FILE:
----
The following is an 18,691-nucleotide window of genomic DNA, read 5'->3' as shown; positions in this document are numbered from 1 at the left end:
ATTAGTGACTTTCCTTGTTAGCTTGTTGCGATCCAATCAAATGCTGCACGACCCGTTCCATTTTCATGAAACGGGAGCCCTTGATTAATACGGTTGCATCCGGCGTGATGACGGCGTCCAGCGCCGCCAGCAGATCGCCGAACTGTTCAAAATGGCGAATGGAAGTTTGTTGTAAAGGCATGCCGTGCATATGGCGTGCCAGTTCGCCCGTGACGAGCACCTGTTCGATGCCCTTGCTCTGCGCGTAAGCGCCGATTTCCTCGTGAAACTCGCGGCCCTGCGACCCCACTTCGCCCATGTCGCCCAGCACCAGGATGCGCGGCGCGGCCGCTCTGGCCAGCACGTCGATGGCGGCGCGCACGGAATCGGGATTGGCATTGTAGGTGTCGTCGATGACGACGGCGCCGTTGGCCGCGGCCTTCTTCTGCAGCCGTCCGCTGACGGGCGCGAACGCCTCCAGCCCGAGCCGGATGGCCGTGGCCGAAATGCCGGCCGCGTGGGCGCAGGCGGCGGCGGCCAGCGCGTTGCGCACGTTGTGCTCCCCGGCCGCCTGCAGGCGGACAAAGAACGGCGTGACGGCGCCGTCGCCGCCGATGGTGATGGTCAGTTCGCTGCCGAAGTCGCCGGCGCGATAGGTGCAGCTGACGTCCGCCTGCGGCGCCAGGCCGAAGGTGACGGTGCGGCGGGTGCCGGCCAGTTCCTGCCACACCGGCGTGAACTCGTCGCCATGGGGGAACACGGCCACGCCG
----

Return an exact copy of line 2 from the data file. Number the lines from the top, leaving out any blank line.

ATTAGTGACTTTCCTTGTTAGCTTGTTGCGATCCAATCAAATGCTGCACGACCCGTTCCATTTTCATGAAACGGGAGCCCTTGATTAATACGGTTGCATCCGGCGTGATGACGGCGTCCAGCGCCGCCAGCAGATCGCCGAACTGTTCAAAATGGCGAATGGAAGTTTGTTGTAAAGGCATGCCGTGCATATGGCGTGCCAGTTCGCCCGTGACGAGCACCTGTTCGATGCCCTTGCTCTGCGCGTAAGCGCCGATTTCCTCGTGAAACTCGCGGCCCTGCGACCCCACTTCGCCCATGTCGCCCAGCACCAGGATGCGCGGCGCGGCCGCTCTGGCCAGCACGTCGATGGCGGCGCGCACGGAATCGGGATTGGCATTGTAGGTGTCGTCGATGACGACGGCGCCGTTGGCCGCGGCCTTCTTCTGCAGCCGTCCGCTGACGGGCGCGAACGCCTCCAGCCCGAGCCGGATGGCCGTGGCCGAAATGCCGGCCGCGTGGGCGCAGGCGGCGGCGGCCAGCGCGTTGCGCACGTTGTGCTCCCCGGCCGCCTGCAGGCGGACAAAGAACGGCGTGACGGCGCCGTCGCCGCCGATGGTGATGGTCAGTTCGCTGCCGAAGTCGCCGGCGCGATAGGTGCAGCTGACGTCCGCCTGCGGCGCCAGGCCGAAGGTGACGGTGCGGCGGGTGCCGGCCAGTTCCTGCCACACCGGCGTGAACTCGTCGCCATGGGGGAACACGGCCACGCCG